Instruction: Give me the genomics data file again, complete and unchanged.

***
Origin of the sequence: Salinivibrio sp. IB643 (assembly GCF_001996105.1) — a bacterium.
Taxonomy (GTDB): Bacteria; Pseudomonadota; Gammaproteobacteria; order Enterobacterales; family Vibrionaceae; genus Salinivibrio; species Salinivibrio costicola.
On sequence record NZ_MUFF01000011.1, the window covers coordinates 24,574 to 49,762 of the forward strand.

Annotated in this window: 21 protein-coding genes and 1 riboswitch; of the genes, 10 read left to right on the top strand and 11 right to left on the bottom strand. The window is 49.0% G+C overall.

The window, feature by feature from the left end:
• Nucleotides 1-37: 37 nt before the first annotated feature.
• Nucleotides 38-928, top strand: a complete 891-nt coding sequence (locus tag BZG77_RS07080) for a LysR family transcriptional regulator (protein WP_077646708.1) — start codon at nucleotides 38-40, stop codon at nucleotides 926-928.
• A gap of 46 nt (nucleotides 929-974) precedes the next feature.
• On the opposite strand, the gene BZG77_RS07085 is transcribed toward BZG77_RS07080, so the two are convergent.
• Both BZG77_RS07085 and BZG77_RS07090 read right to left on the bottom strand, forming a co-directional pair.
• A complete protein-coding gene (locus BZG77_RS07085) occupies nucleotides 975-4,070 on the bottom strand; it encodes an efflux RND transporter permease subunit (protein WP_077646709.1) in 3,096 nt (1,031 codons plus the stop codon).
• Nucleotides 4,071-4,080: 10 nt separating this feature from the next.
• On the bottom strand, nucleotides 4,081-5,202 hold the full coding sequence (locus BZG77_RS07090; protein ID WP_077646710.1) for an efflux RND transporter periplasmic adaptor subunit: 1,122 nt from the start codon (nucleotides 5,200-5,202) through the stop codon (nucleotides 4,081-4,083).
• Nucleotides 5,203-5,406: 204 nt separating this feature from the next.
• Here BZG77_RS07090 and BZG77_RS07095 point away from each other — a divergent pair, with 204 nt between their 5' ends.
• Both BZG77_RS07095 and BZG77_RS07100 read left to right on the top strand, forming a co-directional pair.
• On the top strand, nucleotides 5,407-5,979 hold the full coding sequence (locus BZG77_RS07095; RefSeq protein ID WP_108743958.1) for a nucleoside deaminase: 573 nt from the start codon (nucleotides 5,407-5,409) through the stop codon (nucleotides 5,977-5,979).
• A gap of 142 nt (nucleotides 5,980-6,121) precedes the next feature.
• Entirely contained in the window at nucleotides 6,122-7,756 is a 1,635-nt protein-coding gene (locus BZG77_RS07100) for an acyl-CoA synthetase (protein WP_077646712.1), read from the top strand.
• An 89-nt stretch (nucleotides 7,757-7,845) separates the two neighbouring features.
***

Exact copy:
Origin of the sequence: Salinivibrio sp. IB643 (assembly GCF_001996105.1) — a bacterium.
Taxonomy (GTDB): Bacteria; Pseudomonadota; Gammaproteobacteria; order Enterobacterales; family Vibrionaceae; genus Salinivibrio; species Salinivibrio costicola.
On sequence record NZ_MUFF01000011.1, the window covers coordinates 24,574 to 49,762 of the forward strand.

Annotated in this window: 21 protein-coding genes and 1 riboswitch; of the genes, 10 read left to right on the top strand and 11 right to left on the bottom strand. The window is 49.0% G+C overall.

The window, feature by feature from the left end:
• Nucleotides 1-37: 37 nt before the first annotated feature.
• Nucleotides 38-928, top strand: a complete 891-nt coding sequence (locus tag BZG77_RS07080) for a LysR family transcriptional regulator (protein WP_077646708.1) — start codon at nucleotides 38-40, stop codon at nucleotides 926-928.
• A gap of 46 nt (nucleotides 929-974) precedes the next feature.
• On the opposite strand, the gene BZG77_RS07085 is transcribed toward BZG77_RS07080, so the two are convergent.
• Both BZG77_RS07085 and BZG77_RS07090 read right to left on the bottom strand, forming a co-directional pair.
• A complete protein-coding gene (locus BZG77_RS07085) occupies nucleotides 975-4,070 on the bottom strand; it encodes an efflux RND transporter permease subunit (protein WP_077646709.1) in 3,096 nt (1,031 codons plus the stop codon).
• Nucleotides 4,071-4,080: 10 nt separating this feature from the next.
• On the bottom strand, nucleotides 4,081-5,202 hold the full coding sequence (locus BZG77_RS07090; protein ID WP_077646710.1) for an efflux RND transporter periplasmic adaptor subunit: 1,122 nt from the start codon (nucleotides 5,200-5,202) through the stop codon (nucleotides 4,081-4,083).
• Nucleotides 5,203-5,406: 204 nt separating this feature from the next.
• Here BZG77_RS07090 and BZG77_RS07095 point away from each other — a divergent pair, with 204 nt between their 5' ends.
• Both BZG77_RS07095 and BZG77_RS07100 read left to right on the top strand, forming a co-directional pair.
• On the top strand, nucleotides 5,407-5,979 hold the full coding sequence (locus BZG77_RS07095; RefSeq protein ID WP_108743958.1) for a nucleoside deaminase: 573 nt from the start codon (nucleotides 5,407-5,409) through the stop codon (nucleotides 5,977-5,979).
• A gap of 142 nt (nucleotides 5,980-6,121) precedes the next feature.
• Entirely contained in the window at nucleotides 6,122-7,756 is a 1,635-nt protein-coding gene (locus BZG77_RS07100) for an acyl-CoA synthetase (protein WP_077646712.1), read from the top strand.
• An 89-nt stretch (nucleotides 7,757-7,845) separates the two neighbouring features.